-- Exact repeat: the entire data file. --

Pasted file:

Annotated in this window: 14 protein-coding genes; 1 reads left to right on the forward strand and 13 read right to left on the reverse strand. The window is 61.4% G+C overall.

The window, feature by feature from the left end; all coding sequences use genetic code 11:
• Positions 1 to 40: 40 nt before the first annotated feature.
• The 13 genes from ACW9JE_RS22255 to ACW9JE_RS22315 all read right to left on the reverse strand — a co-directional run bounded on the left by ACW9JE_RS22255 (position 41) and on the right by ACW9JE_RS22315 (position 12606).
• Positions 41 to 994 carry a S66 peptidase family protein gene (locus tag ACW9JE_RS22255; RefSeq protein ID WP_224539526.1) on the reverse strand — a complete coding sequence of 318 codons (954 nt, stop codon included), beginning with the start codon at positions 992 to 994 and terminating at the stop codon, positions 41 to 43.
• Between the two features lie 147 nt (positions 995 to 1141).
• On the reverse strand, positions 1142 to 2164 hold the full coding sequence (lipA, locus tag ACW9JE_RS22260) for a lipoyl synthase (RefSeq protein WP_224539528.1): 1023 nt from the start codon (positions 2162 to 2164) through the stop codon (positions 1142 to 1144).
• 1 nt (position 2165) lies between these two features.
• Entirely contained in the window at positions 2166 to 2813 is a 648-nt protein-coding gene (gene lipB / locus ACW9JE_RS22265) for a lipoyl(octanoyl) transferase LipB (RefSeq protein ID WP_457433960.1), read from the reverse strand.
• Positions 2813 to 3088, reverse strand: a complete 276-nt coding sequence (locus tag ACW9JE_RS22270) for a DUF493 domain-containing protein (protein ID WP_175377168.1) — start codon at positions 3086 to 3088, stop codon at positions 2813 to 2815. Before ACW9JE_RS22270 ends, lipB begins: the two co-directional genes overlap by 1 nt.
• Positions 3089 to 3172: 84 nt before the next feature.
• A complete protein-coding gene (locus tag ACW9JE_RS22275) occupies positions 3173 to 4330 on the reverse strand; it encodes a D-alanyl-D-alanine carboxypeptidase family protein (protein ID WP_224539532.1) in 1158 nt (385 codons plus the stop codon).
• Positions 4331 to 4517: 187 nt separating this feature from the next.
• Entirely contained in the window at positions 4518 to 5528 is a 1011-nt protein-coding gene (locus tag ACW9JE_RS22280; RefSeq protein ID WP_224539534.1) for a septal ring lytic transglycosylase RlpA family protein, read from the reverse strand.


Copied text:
Annotated in this window: 14 protein-coding genes; 1 reads left to right on the forward strand and 13 read right to left on the reverse strand. The window is 61.4% G+C overall.

The window, feature by feature from the left end; all coding sequences use genetic code 11:
• Positions 1 to 40: 40 nt before the first annotated feature.
• The 13 genes from ACW9JE_RS22255 to ACW9JE_RS22315 all read right to left on the reverse strand — a co-directional run bounded on the left by ACW9JE_RS22255 (position 41) and on the right by ACW9JE_RS22315 (position 12606).
• Positions 41 to 994 carry a S66 peptidase family protein gene (locus tag ACW9JE_RS22255; RefSeq protein ID WP_224539526.1) on the reverse strand — a complete coding sequence of 318 codons (954 nt, stop codon included), beginning with the start codon at positions 992 to 994 and terminating at the stop codon, positions 41 to 43.
• Between the two features lie 147 nt (positions 995 to 1141).
• On the reverse strand, positions 1142 to 2164 hold the full coding sequence (lipA, locus tag ACW9JE_RS22260) for a lipoyl synthase (RefSeq protein WP_224539528.1): 1023 nt from the start codon (positions 2162 to 2164) through the stop codon (positions 1142 to 1144).
• 1 nt (position 2165) lies between these two features.
• Entirely contained in the window at positions 2166 to 2813 is a 648-nt protein-coding gene (gene lipB / locus ACW9JE_RS22265) for a lipoyl(octanoyl) transferase LipB (RefSeq protein ID WP_457433960.1), read from the reverse strand.
• Positions 2813 to 3088, reverse strand: a complete 276-nt coding sequence (locus tag ACW9JE_RS22270) for a DUF493 domain-containing protein (protein ID WP_175377168.1) — start codon at positions 3086 to 3088, stop codon at positions 2813 to 2815. Before ACW9JE_RS22270 ends, lipB begins: the two co-directional genes overlap by 1 nt.
• Positions 3089 to 3172: 84 nt before the next feature.
• A complete protein-coding gene (locus tag ACW9JE_RS22275) occupies positions 3173 to 4330 on the reverse strand; it encodes a D-alanyl-D-alanine carboxypeptidase family protein (protein ID WP_224539532.1) in 1158 nt (385 codons plus the stop codon).
• Positions 4331 to 4517: 187 nt separating this feature from the next.
• Entirely contained in the window at positions 4518 to 5528 is a 1011-nt protein-coding gene (locus tag ACW9JE_RS22280; RefSeq protein ID WP_224539534.1) for a septal ring lytic transglycosylase RlpA family protein, read from the reverse strand.